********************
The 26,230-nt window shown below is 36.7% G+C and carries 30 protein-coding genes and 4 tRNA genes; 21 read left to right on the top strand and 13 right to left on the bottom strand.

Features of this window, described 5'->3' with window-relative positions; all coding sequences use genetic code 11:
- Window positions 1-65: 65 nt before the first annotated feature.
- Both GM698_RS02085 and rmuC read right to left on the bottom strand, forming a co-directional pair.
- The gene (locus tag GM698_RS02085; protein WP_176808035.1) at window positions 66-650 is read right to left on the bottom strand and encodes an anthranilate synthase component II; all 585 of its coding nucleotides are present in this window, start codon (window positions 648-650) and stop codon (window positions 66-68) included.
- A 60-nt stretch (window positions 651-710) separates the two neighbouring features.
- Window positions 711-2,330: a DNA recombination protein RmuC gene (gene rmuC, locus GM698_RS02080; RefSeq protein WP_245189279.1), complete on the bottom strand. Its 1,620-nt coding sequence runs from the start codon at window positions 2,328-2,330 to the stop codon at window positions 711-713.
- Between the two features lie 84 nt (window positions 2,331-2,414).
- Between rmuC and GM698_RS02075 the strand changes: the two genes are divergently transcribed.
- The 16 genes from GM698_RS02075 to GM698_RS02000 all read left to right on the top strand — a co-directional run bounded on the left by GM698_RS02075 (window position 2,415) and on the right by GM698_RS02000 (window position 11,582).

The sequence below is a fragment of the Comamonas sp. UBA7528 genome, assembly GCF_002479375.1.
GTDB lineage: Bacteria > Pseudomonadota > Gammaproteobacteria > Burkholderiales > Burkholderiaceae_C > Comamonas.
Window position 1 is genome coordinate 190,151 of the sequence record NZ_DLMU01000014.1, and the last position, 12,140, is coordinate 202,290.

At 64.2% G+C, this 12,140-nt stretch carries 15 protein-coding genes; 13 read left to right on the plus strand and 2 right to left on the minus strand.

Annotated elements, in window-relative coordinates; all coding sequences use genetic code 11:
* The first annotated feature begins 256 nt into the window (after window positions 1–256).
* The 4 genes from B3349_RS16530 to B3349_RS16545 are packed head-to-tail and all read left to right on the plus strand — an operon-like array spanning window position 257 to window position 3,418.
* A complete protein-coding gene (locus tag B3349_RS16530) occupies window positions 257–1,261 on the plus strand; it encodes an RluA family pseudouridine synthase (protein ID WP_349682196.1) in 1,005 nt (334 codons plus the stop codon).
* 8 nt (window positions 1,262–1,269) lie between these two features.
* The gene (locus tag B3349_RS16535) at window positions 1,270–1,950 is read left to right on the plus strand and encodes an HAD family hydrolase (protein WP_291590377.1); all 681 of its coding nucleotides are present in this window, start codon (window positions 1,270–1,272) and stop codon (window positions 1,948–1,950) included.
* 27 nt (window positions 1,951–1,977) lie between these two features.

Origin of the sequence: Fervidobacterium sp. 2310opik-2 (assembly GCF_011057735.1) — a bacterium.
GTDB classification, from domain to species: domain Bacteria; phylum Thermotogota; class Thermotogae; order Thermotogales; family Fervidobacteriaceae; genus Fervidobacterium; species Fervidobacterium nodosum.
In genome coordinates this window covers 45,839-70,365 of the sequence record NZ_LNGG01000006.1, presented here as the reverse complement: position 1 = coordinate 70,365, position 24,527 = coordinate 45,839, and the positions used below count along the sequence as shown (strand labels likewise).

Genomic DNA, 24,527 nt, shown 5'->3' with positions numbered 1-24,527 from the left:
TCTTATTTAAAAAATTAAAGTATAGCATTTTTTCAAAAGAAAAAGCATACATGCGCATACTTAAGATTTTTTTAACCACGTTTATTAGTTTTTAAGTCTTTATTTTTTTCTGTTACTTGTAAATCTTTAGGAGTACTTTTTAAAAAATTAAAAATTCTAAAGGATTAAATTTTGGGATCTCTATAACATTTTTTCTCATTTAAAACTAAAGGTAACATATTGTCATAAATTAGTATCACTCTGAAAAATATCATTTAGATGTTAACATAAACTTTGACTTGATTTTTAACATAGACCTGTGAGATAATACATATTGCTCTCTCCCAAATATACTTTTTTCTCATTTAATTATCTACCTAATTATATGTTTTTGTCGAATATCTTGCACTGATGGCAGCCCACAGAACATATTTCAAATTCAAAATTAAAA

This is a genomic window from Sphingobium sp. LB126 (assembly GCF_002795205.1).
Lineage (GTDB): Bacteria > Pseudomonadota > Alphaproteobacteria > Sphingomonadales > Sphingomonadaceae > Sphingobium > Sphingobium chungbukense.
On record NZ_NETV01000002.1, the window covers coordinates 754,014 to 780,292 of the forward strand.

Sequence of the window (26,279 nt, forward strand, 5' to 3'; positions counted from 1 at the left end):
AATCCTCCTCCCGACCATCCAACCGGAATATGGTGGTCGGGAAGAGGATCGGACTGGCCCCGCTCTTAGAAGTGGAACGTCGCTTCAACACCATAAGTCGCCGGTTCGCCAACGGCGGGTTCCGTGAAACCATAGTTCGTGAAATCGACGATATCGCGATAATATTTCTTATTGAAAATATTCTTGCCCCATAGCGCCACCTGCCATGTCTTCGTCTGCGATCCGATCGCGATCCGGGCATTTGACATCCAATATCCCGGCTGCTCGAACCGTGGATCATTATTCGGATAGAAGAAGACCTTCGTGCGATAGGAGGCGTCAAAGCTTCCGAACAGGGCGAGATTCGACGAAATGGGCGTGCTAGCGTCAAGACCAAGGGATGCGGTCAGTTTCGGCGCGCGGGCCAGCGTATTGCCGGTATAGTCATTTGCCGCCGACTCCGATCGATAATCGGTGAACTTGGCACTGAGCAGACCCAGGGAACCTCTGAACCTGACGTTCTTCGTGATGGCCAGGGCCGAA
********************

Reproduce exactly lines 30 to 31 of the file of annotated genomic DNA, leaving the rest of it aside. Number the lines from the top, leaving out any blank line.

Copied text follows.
Sequence of the window (26,279 nt, forward strand, 5' to 3'; positions counted from 1 at the left end):
AATCCTCCTCCCGACCATCCAACCGGAATATGGTGGTCGGGAAGAGGATCGGACTGGCCCCGCTCTTAGAAGTGGAACGTCGCTTCAACACCATAAGTCGCCGGTTCGCCAACGGCGGGTTCCGTGAAACCATAGTTCGTGAAATCGACGATATCGCGATAATATTTCTTATTGAAAATATTCTTGCCCCATAGCGCCACCTGCCATGTCTTCGTCTGCGATCCGATCGCGATCCGGGCATTTGACATCCAATATCCCGGCTGCTCGAACCGTGGATCATTATTCGGATAGAAGAAGACCTTCGTGCGATAGGAGGCGTCAAAGCTTCCGAACAGGGCGAGATTCGACGAAATGGGCGTGCTAGCGTCAAGACCAAGGGATGCGGTCAGTTTCGGCGCGCGGGCCAGCGTATTGCCGGTATAGTCATTTGCCGCCGACTCCGATCGATAATCGGTGAACTTGGCACTGAGCAGACCCAGGGAACCTCTGAACCTGACGTTCTTCGTGATGGCCAGGGCCGAA